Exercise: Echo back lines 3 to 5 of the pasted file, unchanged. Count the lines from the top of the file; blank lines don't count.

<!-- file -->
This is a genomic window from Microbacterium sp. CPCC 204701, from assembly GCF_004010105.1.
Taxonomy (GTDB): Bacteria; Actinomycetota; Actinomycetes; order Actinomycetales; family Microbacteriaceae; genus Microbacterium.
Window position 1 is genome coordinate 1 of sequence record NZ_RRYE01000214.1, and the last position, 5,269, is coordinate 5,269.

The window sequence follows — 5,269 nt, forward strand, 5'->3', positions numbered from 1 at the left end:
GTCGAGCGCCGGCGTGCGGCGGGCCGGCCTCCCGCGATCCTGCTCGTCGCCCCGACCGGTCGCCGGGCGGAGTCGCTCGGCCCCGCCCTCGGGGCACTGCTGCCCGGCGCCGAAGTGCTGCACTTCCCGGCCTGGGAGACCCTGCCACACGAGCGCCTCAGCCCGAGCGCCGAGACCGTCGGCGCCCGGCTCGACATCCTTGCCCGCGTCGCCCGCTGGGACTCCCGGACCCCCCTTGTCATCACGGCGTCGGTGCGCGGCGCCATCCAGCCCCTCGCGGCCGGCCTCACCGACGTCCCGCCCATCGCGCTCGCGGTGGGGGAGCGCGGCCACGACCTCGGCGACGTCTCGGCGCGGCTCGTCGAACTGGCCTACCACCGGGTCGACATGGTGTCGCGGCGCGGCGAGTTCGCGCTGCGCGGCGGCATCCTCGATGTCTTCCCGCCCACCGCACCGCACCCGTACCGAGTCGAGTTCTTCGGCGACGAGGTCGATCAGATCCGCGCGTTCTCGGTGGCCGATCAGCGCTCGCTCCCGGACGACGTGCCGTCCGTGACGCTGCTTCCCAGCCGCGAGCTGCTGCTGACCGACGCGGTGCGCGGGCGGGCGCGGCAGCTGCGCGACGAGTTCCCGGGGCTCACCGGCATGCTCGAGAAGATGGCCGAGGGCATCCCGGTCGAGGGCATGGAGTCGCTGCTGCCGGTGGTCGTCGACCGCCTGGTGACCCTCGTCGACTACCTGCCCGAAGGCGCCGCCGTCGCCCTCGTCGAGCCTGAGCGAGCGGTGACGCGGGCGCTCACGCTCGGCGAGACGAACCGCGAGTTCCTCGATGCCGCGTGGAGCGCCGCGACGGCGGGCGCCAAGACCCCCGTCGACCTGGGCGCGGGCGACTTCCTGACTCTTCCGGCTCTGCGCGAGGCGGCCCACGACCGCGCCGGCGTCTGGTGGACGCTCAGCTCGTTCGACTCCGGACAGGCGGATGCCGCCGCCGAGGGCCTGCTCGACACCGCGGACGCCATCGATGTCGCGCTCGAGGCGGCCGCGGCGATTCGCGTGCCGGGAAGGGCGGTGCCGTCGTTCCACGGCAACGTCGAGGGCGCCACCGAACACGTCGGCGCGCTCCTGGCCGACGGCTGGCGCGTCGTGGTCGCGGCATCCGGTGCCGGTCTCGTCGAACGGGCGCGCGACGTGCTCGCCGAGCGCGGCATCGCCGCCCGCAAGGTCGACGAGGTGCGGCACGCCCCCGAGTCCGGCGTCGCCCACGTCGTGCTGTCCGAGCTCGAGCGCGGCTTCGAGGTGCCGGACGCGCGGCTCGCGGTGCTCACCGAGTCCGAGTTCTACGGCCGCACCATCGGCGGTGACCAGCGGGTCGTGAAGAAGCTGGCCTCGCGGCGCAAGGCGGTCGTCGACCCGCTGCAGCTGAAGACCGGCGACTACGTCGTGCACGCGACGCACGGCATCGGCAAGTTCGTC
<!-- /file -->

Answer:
Window position 1 is genome coordinate 1 of sequence record NZ_RRYE01000214.1, and the last position, 5,269, is coordinate 5,269.

The window sequence follows — 5,269 nt, forward strand, 5'->3', positions numbered from 1 at the left end:
GTCGAGCGCCGGCGTGCGGCGGGCCGGCCTCCCGCGATCCTGCTCGTCGCCCCGACCGGTCGCCGGGCGGAGTCGCTCGGCCCCGCCCTCGGGGCACTGCTGCCCGGCGCCGAAGTGCTGCACTTCCCGGCCTGGGAGACCCTGCCACACGAGCGCCTCAGCCCGAGCGCCGAGACCGTCGGCGCCCGGCTCGACATCCTTGCCCGCGTCGCCCGCTGGGACTCCCGGACCCCCCTTGTCATCACGGCGTCGGTGCGCGGCGCCATCCAGCCCCTCGCGGCCGGCCTCACCGACGTCCCGCCCATCGCGCTCGCGGTGGGGGAGCGCGGCCACGACCTCGGCGACGTCTCGGCGCGGCTCGTCGAACTGGCCTACCACCGGGTCGACATGGTGTCGCGGCGCGGCGAGTTCGCGCTGCGCGGCGGCATCCTCGATGTCTTCCCGCCCACCGCACCGCACCCGTACCGAGTCGAGTTCTTCGGCGACGAGGTCGATCAGATCCGCGCGTTCTCGGTGGCCGATCAGCGCTCGCTCCCGGACGACGTGCCGTCCGTGACGCTGCTTCCCAGCCGCGAGCTGCTGCTGACCGACGCGGTGCGCGGGCGGGCGCGGCAGCTGCGCGACGAGTTCCCGGGGCTCACCGGCATGCTCGAGAAGATGGCCGAGGGCATCCCGGTCGAGGGCATGGAGTCGCTGCTGCCGGTGGTCGTCGACCGCCTGGTGACCCTCGTCGACTACCTGCCCGAAGGCGCCGCCGTCGCCCTCGTCGAGCCTGAGCGAGCGGTGACGCGGGCGCTCACGCTCGGCGAGACGAACCGCGAGTTCCTCGATGCCGCGTGGAGCGCCGCGACGGCGGGCGCCAAGACCCCCGTCGACCTGGGCGCGGGCGACTTCCTGACTCTTCCGGCTCTGCGCGAGGCGGCCCACGACCGCGCCGGCGTCTGGTGGACGCTCAGCTCGTTCGACTCCGGACAGGCGGATGCCGCCGCCGAGGGCCTGCTCGACACCGCGGACGCCATCGATGTCGCGCTCGAGGCGGCCGCGGCGATTCGCGTGCCGGGAAGGGCGGTGCCGTCGTTCCACGGCAACGTCGAGGGCGCCACCGAACACGTCGGCGCGCTCCTGGCCGACGGCTGGCGCGTCGTGGTCGCGGCATCCGGTGCCGGTCTCGTCGAACGGGCGCGCGACGTGCTCGCCGAGCGCGGCATCGCCGCCCGCAAGGTCGACGAGGTGCGGCACGCCCCCGAGTCCGGCGTCGCCCACGTCGTGCTGTCCGAGCTCGAGCGCGGCTTCGAGGTGCCGGACGCGCGGCTCGCGGTGCTCACCGAGTCCGAGTTCTACGGCCGCACCATCGGCGGTGACCAGCGGGTCGTGAAGAAGCTGGCCTCGCGGCGCAAGGCGGTCGTCGACCCGCTGCAGCTGAAGACCGGCGACTACGTCGTGCACGCGACGCACGGCATCGGCAAGTTCGTC